Band tour life: Overcoming issues of touring
With a live band keeping recording artistes on their toes on tour, it becomes a long series of negotiations getting them to travel together, when a promoter is not quick to agree to pay for the entire team to travel and perform as a unit.
According to artistic consultant Teddy Laidley, it all boils down to economies of scale for the persons executing the event. If there is a band available in the city or country that is able to play the music, there is no need to book the musicians that the artistes are accustomed to perform with.
"If I can see you bringing numbers through my door, then I will pay for the band. But what you are working with globally, and especially in the United States, is that there are persons that can play the music, so they now want to go the direction of only giving the singer or deejay the booking," Laidley explained.
That is where the competition is, and debates start that UK or US-based reggae bands or backing bands are taking away the spotlight and jobs from local bands who depend on these overseas dates to gain recognition and make a living.
There is not much that can be done unless the artiste is willing to pay out of pocket for the band members' airfares and accommodations, in addition to a per diem.
"We have to fight that, because there is a synergy or a relationship with the band." He noted that sometimes the artistes' performance styles are impacted by the absence of their own bands in a way the promoter cannot understand. "The unfortunate thing in Jamaica is that many bands or members of a backing band will be working with three or four artistes because one artiste cannot support a band financially," he said.
"Artistes usually want to know when a gig comes up that the band is ready and not have a member missing due to being on tour with someone else, and to date the only entertainer I know who paid his band members a retainer is Shaggy back in his heyday," he added.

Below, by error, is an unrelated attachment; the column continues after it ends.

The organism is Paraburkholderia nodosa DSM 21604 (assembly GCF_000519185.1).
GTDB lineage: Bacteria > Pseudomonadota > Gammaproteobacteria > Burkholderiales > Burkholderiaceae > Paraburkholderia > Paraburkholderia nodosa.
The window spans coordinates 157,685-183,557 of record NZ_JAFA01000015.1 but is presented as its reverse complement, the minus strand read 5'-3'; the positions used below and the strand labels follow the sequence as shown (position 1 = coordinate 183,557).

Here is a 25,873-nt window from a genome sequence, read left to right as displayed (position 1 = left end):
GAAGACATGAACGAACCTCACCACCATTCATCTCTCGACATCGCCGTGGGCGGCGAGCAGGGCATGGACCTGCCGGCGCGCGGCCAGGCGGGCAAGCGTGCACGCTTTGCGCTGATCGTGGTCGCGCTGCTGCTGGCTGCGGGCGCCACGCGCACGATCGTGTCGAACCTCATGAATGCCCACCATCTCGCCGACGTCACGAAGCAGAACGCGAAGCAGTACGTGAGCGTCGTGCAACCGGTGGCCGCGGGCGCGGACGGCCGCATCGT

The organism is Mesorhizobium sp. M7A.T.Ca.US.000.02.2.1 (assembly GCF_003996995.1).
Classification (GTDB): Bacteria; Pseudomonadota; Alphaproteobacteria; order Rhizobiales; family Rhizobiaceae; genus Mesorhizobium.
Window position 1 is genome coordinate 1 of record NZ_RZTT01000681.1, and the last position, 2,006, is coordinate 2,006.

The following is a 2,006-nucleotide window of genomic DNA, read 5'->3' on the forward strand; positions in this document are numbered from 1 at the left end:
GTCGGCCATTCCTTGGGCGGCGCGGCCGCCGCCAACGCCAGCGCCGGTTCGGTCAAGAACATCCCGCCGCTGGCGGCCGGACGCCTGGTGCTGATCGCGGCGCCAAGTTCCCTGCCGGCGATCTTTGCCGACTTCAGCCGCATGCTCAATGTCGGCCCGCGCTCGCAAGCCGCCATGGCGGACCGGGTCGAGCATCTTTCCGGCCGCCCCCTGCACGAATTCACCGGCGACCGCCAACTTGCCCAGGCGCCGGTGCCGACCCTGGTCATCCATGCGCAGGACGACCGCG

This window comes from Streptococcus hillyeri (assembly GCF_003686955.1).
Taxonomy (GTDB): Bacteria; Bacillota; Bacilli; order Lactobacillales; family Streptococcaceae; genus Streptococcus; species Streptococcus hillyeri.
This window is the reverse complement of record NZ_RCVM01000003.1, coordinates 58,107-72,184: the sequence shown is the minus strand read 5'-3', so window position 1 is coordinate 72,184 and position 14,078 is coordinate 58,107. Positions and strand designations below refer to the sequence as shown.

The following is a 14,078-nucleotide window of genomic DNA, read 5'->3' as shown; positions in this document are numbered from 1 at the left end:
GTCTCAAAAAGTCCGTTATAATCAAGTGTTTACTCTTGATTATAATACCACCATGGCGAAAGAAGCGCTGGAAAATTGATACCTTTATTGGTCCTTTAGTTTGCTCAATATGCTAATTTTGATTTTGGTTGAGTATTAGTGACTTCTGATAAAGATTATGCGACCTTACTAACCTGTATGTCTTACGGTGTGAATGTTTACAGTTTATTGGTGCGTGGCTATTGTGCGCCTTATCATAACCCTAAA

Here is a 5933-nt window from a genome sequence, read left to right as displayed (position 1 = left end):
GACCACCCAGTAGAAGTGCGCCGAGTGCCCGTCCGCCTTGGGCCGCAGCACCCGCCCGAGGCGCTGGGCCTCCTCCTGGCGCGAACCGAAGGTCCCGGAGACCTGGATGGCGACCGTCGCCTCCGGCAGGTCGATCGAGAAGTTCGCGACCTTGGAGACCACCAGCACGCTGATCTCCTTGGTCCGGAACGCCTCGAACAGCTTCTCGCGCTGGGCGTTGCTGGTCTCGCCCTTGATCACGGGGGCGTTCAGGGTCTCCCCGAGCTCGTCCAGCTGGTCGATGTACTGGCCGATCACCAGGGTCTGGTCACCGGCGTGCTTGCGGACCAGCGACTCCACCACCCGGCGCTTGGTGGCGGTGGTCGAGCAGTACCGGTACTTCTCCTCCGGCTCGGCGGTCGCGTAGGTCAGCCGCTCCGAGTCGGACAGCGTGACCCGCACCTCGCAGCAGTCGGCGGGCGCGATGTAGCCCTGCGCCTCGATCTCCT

Other backing bands such as Blak Soil, which is mentioned in almost every show with Tarrus Riley and Dean Fraser, and the iconic Ruff Kutt Band that has supported Spice, Bounty Killer, Beenie Man, Shabba Ranks, and Jahmiel are two of the few backing bands that have overcome these issues. These brands are built, but this happens by creating profiles for the members and acknowledgement from the artistes.
The issue, as Laidley explains, is acquiring work permits. Backing bands need to strive to create a paper trail not only to be seen on stage (which is not always achieved) but in pictures, print and for their own resumes.
The consultant notes that it is important for band members to build their resumes with newspaper articles where the band is mentioned, get images taken with the artistes while at events, and use online platforms to build profiles for a correlation.
Laidley says, "It is important to treat the band and each performance like a job experience you place on your resume. When you have an accreditation from a college to prove you are a qualified professional, there is no question."
Having a resume is another way to show the significance of a backing band to the artiste. It is automatically easier for show bands (comprised of a lead singer which may also play an instrument, bass guitarist, drummer, keyboardist (all of whom may contribute to the vocals) that record music together to get their permits. This is because the group name serves to expose each member as an artiste. Hardly, if ever, will a lead singer [of a show band] get booked separately from the team.
However, within the local music fraternity it is different. From the artiste to the sidekick who lifts the instruments for the band he says, "a lot of these persons in the business did not go through a school of performing arts and some may only serve technical purposes as proof of a professional career."
He added, "The authorities want to see where and who you have played with. Make sure there is enough material when putting documents in place for a permit so the officials can make accurate judgement."